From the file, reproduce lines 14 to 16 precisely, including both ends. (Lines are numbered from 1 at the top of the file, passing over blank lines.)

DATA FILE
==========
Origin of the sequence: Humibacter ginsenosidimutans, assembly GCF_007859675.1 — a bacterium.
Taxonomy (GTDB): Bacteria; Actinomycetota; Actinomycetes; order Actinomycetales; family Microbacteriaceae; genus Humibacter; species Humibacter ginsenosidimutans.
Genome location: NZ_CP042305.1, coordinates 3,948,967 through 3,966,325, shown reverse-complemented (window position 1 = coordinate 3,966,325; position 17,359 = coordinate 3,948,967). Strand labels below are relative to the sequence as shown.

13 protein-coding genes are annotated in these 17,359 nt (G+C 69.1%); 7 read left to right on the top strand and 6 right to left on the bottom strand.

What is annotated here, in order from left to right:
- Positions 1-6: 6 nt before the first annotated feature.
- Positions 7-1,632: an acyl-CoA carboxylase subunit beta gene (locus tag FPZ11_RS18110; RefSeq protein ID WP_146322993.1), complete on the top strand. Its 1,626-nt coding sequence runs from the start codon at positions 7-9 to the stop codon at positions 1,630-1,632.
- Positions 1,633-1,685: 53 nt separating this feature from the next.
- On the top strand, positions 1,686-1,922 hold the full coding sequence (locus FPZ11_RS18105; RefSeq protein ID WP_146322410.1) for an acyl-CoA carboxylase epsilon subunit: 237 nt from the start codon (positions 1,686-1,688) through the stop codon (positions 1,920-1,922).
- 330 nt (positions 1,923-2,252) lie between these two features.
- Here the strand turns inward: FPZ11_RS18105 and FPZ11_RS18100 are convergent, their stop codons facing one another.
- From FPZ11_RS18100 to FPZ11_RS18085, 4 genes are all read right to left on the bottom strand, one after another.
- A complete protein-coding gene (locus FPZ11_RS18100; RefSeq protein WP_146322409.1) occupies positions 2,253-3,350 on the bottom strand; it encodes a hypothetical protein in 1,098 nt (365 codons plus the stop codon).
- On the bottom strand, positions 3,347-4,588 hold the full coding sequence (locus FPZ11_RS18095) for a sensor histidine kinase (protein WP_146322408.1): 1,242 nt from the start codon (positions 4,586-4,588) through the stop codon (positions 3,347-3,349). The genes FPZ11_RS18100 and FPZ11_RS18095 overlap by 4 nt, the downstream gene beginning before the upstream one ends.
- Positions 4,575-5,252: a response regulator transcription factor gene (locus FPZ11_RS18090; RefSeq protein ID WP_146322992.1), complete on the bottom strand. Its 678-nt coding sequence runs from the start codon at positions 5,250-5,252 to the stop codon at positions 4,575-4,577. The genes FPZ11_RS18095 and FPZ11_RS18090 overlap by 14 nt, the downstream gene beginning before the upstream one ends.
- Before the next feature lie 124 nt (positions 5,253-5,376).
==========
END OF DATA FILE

- On the bottom strand, positions 3,347-4,588 hold the full coding sequence (locus FPZ11_RS18095) for a sensor histidine kinase (protein WP_146322408.1): 1,242 nt from the start codon (positions 4,586-4,588) through the stop codon (positions 3,347-3,349). The genes FPZ11_RS18100 and FPZ11_RS18095 overlap by 4 nt, the downstream gene beginning before the upstream one ends.
- Positions 4,575-5,252: a response regulator transcription factor gene (locus FPZ11_RS18090; RefSeq protein ID WP_146322992.1), complete on the bottom strand. Its 678-nt coding sequence runs from the start codon at positions 5,250-5,252 to the stop codon at positions 4,575-4,577. The genes FPZ11_RS18095 and FPZ11_RS18090 overlap by 14 nt, the downstream gene beginning before the upstream one ends.
- Before the next feature lie 124 nt (positions 5,253-5,376).